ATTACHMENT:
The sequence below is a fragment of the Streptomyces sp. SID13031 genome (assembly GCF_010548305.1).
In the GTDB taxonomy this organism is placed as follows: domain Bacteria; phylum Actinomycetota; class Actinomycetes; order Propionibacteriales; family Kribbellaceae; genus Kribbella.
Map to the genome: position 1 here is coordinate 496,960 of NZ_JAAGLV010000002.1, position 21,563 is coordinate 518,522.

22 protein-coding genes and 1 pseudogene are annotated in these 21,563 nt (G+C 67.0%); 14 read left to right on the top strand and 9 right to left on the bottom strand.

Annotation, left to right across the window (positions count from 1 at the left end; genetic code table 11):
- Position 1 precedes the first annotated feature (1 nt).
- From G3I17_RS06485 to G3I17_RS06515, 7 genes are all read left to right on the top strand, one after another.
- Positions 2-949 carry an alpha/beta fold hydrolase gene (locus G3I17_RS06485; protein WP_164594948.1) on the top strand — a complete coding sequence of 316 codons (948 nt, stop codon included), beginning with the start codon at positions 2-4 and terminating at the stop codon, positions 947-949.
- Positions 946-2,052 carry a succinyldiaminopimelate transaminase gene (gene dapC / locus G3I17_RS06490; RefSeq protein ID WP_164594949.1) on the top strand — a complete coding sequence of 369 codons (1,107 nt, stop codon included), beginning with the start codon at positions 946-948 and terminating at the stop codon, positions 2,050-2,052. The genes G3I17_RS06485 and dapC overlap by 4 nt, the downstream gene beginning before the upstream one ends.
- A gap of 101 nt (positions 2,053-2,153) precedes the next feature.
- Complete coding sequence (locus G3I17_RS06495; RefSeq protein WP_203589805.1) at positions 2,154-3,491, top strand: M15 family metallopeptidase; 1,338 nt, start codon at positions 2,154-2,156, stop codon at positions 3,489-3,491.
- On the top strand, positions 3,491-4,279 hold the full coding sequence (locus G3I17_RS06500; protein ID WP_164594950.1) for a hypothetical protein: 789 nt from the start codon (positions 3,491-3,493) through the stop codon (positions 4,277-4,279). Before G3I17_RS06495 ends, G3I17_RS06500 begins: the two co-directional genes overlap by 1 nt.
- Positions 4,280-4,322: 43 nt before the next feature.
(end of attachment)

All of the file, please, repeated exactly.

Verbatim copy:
The sequence below is a fragment of the Streptomyces sp. SID13031 genome (assembly GCF_010548305.1).
In the GTDB taxonomy this organism is placed as follows: domain Bacteria; phylum Actinomycetota; class Actinomycetes; order Propionibacteriales; family Kribbellaceae; genus Kribbella.
Map to the genome: position 1 here is coordinate 496,960 of NZ_JAAGLV010000002.1, position 21,563 is coordinate 518,522.

22 protein-coding genes and 1 pseudogene are annotated in these 21,563 nt (G+C 67.0%); 14 read left to right on the top strand and 9 right to left on the bottom strand.

Annotation, left to right across the window (positions count from 1 at the left end; genetic code table 11):
- Position 1 precedes the first annotated feature (1 nt).
- From G3I17_RS06485 to G3I17_RS06515, 7 genes are all read left to right on the top strand, one after another.
- Positions 2-949 carry an alpha/beta fold hydrolase gene (locus G3I17_RS06485; protein WP_164594948.1) on the top strand — a complete coding sequence of 316 codons (948 nt, stop codon included), beginning with the start codon at positions 2-4 and terminating at the stop codon, positions 947-949.
- Positions 946-2,052 carry a succinyldiaminopimelate transaminase gene (gene dapC / locus G3I17_RS06490; RefSeq protein ID WP_164594949.1) on the top strand — a complete coding sequence of 369 codons (1,107 nt, stop codon included), beginning with the start codon at positions 946-948 and terminating at the stop codon, positions 2,050-2,052. The genes G3I17_RS06485 and dapC overlap by 4 nt, the downstream gene beginning before the upstream one ends.
- A gap of 101 nt (positions 2,053-2,153) precedes the next feature.
- Complete coding sequence (locus G3I17_RS06495; RefSeq protein WP_203589805.1) at positions 2,154-3,491, top strand: M15 family metallopeptidase; 1,338 nt, start codon at positions 2,154-2,156, stop codon at positions 3,489-3,491.
- On the top strand, positions 3,491-4,279 hold the full coding sequence (locus G3I17_RS06500; protein ID WP_164594950.1) for a hypothetical protein: 789 nt from the start codon (positions 3,491-3,493) through the stop codon (positions 4,277-4,279). Before G3I17_RS06495 ends, G3I17_RS06500 begins: the two co-directional genes overlap by 1 nt.
- Positions 4,280-4,322: 43 nt before the next feature.